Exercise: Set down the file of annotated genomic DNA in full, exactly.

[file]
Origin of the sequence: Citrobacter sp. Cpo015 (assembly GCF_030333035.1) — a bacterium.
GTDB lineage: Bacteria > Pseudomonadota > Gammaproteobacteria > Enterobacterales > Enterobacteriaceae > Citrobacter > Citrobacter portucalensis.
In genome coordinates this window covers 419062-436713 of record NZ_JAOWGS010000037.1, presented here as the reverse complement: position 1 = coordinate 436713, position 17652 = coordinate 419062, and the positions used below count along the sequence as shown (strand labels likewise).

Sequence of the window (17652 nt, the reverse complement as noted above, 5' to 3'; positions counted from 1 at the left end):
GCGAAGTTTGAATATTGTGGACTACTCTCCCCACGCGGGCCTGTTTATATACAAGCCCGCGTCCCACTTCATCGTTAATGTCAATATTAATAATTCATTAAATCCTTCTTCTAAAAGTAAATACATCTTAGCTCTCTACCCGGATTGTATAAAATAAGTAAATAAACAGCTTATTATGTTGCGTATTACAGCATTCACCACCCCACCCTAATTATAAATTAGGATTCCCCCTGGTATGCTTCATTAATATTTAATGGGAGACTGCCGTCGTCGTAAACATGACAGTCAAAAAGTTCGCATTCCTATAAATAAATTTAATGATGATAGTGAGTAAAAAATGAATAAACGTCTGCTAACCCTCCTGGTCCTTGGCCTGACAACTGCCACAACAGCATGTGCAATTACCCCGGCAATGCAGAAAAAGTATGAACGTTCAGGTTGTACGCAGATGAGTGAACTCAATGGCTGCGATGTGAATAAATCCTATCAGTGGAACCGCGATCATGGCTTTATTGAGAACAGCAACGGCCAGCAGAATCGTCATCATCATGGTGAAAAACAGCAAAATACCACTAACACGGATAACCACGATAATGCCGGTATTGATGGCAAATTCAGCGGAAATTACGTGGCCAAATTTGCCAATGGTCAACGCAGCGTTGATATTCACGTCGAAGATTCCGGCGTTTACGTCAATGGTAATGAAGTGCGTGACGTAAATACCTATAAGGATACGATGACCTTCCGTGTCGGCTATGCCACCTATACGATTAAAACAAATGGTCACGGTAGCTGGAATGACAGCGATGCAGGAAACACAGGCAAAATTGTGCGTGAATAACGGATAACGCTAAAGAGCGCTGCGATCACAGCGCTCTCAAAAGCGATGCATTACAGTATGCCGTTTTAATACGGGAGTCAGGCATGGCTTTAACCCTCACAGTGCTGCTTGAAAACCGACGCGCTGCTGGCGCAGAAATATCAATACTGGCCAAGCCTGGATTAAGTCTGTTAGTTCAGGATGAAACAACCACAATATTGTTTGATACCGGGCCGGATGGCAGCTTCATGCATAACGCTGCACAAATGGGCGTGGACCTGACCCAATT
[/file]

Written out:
Origin of the sequence: Citrobacter sp. Cpo015 (assembly GCF_030333035.1) — a bacterium.
GTDB lineage: Bacteria > Pseudomonadota > Gammaproteobacteria > Enterobacterales > Enterobacteriaceae > Citrobacter > Citrobacter portucalensis.
In genome coordinates this window covers 419062-436713 of record NZ_JAOWGS010000037.1, presented here as the reverse complement: position 1 = coordinate 436713, position 17652 = coordinate 419062, and the positions used below count along the sequence as shown (strand labels likewise).

Sequence of the window (17652 nt, the reverse complement as noted above, 5' to 3'; positions counted from 1 at the left end):
GCGAAGTTTGAATATTGTGGACTACTCTCCCCACGCGGGCCTGTTTATATACAAGCCCGCGTCCCACTTCATCGTTAATGTCAATATTAATAATTCATTAAATCCTTCTTCTAAAAGTAAATACATCTTAGCTCTCTACCCGGATTGTATAAAATAAGTAAATAAACAGCTTATTATGTTGCGTATTACAGCATTCACCACCCCACCCTAATTATAAATTAGGATTCCCCCTGGTATGCTTCATTAATATTTAATGGGAGACTGCCGTCGTCGTAAACATGACAGTCAAAAAGTTCGCATTCCTATAAATAAATTTAATGATGATAGTGAGTAAAAAATGAATAAACGTCTGCTAACCCTCCTGGTCCTTGGCCTGACAACTGCCACAACAGCATGTGCAATTACCCCGGCAATGCAGAAAAAGTATGAACGTTCAGGTTGTACGCAGATGAGTGAACTCAATGGCTGCGATGTGAATAAATCCTATCAGTGGAACCGCGATCATGGCTTTATTGAGAACAGCAACGGCCAGCAGAATCGTCATCATCATGGTGAAAAACAGCAAAATACCACTAACACGGATAACCACGATAATGCCGGTATTGATGGCAAATTCAGCGGAAATTACGTGGCCAAATTTGCCAATGGTCAACGCAGCGTTGATATTCACGTCGAAGATTCCGGCGTTTACGTCAATGGTAATGAAGTGCGTGACGTAAATACCTATAAGGATACGATGACCTTCCGTGTCGGCTATGCCACCTATACGATTAAAACAAATGGTCACGGTAGCTGGAATGACAGCGATGCAGGAAACACAGGCAAAATTGTGCGTGAATAACGGATAACGCTAAAGAGCGCTGCGATCACAGCGCTCTCAAAAGCGATGCATTACAGTATGCCGTTTTAATACGGGAGTCAGGCATGGCTTTAACCCTCACAGTGCTGCTTGAAAACCGACGCGCTGCTGGCGCAGAAATATCAATACTGGCCAAGCCTGGATTAAGTCTGTTAGTTCAGGATGAAACAACCACAATATTGTTTGATACCGGGCCGGATGGCAGCTTCATGCATAACGCTGCACAAATGGGCGTGGACCTGACCCAATT